Bloody Sunday Report Fingers British Army Paratroopers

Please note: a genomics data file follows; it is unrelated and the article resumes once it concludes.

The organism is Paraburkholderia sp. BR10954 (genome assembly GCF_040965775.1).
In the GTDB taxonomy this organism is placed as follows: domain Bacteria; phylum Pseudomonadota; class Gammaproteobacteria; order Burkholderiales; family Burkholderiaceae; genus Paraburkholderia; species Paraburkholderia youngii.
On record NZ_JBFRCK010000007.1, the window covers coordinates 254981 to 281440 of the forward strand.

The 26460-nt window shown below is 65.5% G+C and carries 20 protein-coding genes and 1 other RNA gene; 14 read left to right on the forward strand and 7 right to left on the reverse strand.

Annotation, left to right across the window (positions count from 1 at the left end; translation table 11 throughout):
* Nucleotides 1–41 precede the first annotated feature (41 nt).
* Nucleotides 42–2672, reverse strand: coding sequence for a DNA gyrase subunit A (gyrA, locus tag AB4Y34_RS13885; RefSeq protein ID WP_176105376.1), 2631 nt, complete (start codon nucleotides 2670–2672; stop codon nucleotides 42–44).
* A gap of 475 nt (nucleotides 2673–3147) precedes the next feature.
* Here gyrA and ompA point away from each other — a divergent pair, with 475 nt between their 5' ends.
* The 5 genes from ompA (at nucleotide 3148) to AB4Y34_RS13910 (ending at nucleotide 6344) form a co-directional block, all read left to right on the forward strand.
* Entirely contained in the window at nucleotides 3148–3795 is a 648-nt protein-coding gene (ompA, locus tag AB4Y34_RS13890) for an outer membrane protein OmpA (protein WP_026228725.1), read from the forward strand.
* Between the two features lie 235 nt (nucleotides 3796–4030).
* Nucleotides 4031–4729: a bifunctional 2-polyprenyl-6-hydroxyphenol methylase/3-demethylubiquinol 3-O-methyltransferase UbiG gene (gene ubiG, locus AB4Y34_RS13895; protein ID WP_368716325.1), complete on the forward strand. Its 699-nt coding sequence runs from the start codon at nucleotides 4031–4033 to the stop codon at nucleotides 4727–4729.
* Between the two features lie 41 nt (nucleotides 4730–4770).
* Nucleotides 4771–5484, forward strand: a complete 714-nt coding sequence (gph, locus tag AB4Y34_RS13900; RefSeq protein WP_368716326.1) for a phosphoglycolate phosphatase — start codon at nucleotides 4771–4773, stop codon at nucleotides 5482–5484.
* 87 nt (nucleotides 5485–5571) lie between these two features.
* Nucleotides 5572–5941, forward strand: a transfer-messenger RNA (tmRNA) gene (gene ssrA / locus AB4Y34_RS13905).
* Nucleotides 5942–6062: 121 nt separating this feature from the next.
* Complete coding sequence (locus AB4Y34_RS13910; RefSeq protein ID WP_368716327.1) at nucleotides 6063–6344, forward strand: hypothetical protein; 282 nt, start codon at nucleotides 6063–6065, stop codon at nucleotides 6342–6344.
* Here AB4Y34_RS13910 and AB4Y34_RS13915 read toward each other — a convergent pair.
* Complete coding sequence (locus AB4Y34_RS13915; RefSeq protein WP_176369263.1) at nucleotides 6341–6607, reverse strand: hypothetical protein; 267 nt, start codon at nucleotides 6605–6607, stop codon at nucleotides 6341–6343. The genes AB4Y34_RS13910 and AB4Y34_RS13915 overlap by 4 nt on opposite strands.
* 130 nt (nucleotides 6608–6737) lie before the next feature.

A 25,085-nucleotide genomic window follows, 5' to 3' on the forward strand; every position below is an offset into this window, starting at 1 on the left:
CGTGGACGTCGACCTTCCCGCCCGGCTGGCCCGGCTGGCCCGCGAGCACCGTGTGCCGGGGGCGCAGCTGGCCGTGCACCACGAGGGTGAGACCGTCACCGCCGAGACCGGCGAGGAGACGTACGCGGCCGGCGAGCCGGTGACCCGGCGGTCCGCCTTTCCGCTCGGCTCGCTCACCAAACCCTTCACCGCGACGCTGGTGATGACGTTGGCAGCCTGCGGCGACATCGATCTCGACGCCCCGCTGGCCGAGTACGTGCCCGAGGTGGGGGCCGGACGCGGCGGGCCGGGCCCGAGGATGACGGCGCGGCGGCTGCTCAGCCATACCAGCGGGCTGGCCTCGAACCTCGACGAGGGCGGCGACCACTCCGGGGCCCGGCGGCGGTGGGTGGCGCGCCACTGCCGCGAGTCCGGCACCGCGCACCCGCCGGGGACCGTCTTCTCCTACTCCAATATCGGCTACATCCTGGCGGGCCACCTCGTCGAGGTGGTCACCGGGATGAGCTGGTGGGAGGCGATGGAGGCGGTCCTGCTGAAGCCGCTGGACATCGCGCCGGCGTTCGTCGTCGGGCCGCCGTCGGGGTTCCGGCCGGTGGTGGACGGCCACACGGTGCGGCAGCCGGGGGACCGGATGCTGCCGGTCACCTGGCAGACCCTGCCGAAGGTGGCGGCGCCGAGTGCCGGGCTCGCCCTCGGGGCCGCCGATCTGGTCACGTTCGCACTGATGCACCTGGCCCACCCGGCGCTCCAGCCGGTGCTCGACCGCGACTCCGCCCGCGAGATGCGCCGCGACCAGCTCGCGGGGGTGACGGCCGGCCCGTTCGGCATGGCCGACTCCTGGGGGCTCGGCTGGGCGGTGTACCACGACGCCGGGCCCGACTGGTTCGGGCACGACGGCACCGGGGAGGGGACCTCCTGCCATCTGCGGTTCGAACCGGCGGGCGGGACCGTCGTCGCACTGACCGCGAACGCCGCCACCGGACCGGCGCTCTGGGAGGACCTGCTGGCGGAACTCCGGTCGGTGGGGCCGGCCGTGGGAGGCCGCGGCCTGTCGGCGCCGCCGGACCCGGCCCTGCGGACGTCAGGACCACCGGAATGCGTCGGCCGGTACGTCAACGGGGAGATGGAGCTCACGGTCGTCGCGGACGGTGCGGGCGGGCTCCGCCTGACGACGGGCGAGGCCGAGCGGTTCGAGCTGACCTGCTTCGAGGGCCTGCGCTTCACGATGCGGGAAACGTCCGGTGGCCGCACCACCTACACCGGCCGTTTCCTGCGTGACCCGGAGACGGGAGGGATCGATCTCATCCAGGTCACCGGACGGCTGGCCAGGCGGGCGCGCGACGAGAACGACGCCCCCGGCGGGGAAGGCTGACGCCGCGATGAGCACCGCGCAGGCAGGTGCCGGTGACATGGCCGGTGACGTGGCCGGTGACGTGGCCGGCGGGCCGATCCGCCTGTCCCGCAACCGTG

It took thirty-eight years of denial but the people of Derry in Northern Ireland have finally heard a judge say officially what they've always believed: the British Army killed unarmed civilians in unjustifiable circumstances on what's become known as Bloody Sunday. Derry - stroke - Londonderry - a place so divided that even its name is the subject of sectarian argument - was the scene of a demonstration which Britain's Parachute Regiment treated as if it were a riot in January 1972. A report called the Widgery Commission cleared the British Army that year, in what's now been exposed as a whitewash. The issue has festered ever since. Some say it marked the decisive turn for the worse of the Ulster Civil War known as The Troubles. Now an exhaustive 12 year investigation headed by a Supreme Court Judge, Lord Saville, places the blame squarely on the paratroopers and their commanding officers. Our correspondent Emma Alberici joins me now from Derry. We've heard from you this morning Emma